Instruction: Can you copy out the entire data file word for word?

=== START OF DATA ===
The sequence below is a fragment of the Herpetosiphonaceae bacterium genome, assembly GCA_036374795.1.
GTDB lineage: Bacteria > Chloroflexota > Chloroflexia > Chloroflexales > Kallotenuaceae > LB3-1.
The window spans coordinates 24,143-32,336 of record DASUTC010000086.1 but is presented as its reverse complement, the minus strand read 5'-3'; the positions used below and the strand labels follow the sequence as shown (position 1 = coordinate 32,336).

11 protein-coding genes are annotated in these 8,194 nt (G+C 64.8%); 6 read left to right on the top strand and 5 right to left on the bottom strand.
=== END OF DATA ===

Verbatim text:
The sequence below is a fragment of the Herpetosiphonaceae bacterium genome, assembly GCA_036374795.1.
GTDB lineage: Bacteria > Chloroflexota > Chloroflexia > Chloroflexales > Kallotenuaceae > LB3-1.
The window spans coordinates 24,143-32,336 of record DASUTC010000086.1 but is presented as its reverse complement, the minus strand read 5'-3'; the positions used below and the strand labels follow the sequence as shown (position 1 = coordinate 32,336).

11 protein-coding genes are annotated in these 8,194 nt (G+C 64.8%); 6 read left to right on the top strand and 5 right to left on the bottom strand.